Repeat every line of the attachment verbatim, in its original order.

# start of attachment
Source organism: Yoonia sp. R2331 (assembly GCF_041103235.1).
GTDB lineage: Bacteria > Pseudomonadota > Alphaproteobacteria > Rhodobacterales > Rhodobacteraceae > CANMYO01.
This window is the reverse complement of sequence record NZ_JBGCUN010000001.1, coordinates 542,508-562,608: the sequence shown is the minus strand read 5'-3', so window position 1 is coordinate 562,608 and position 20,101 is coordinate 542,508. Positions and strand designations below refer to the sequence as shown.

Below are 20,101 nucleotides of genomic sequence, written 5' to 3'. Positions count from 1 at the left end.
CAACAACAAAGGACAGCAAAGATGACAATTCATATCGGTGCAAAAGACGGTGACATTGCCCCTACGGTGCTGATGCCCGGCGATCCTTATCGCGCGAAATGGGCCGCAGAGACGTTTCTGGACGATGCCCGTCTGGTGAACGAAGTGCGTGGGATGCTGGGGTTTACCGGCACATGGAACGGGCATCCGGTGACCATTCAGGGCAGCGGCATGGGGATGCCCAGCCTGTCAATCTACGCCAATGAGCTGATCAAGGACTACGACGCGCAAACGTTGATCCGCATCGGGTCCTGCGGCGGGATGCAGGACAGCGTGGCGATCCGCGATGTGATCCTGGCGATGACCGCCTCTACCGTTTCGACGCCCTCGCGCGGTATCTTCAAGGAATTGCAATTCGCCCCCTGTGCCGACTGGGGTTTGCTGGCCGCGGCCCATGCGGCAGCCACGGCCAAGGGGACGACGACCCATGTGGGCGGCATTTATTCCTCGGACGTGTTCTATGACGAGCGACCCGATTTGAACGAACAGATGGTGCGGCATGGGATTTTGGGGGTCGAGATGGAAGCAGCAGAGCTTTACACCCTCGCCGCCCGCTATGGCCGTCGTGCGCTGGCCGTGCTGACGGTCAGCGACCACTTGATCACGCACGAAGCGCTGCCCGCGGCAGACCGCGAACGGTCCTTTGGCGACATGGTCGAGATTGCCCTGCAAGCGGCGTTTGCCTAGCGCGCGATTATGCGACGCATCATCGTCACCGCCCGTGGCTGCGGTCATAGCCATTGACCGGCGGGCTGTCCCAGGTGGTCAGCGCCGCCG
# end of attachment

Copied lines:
Source organism: Yoonia sp. R2331 (assembly GCF_041103235.1).
GTDB lineage: Bacteria > Pseudomonadota > Alphaproteobacteria > Rhodobacterales > Rhodobacteraceae > CANMYO01.
This window is the reverse complement of sequence record NZ_JBGCUN010000001.1, coordinates 542,508-562,608: the sequence shown is the minus strand read 5'-3', so window position 1 is coordinate 562,608 and position 20,101 is coordinate 542,508. Positions and strand designations below refer to the sequence as shown.

Below are 20,101 nucleotides of genomic sequence, written 5' to 3'. Positions count from 1 at the left end.
CAACAACAAAGGACAGCAAAGATGACAATTCATATCGGTGCAAAAGACGGTGACATTGCCCCTACGGTGCTGATGCCCGGCGATCCTTATCGCGCGAAATGGGCCGCAGAGACGTTTCTGGACGATGCCCGTCTGGTGAACGAAGTGCGTGGGATGCTGGGGTTTACCGGCACATGGAACGGGCATCCGGTGACCATTCAGGGCAGCGGCATGGGGATGCCCAGCCTGTCAATCTACGCCAATGAGCTGATCAAGGACTACGACGCGCAAACGTTGATCCGCATCGGGTCCTGCGGCGGGATGCAGGACAGCGTGGCGATCCGCGATGTGATCCTGGCGATGACCGCCTCTACCGTTTCGACGCCCTCGCGCGGTATCTTCAAGGAATTGCAATTCGCCCCCTGTGCCGACTGGGGTTTGCTGGCCGCGGCCCATGCGGCAGCCACGGCCAAGGGGACGACGACCCATGTGGGCGGCATTTATTCCTCGGACGTGTTCTATGACGAGCGACCCGATTTGAACGAACAGATGGTGCGGCATGGGATTTTGGGGGTCGAGATGGAAGCAGCAGAGCTTTACACCCTCGCCGCCCGCTATGGCCGTCGTGCGCTGGCCGTGCTGACGGTCAGCGACCACTTGATCACGCACGAAGCGCTGCCCGCGGCAGACCGCGAACGGTCCTTTGGCGACATGGTCGAGATTGCCCTGCAAGCGGCGTTTGCCTAGCGCGCGATTATGCGACGCATCATCGTCACCGCCCGTGGCTGCGGTCATAGCCATTGACCGGCGGGCTGTCCCAGGTGGTCAGCGCCGCCG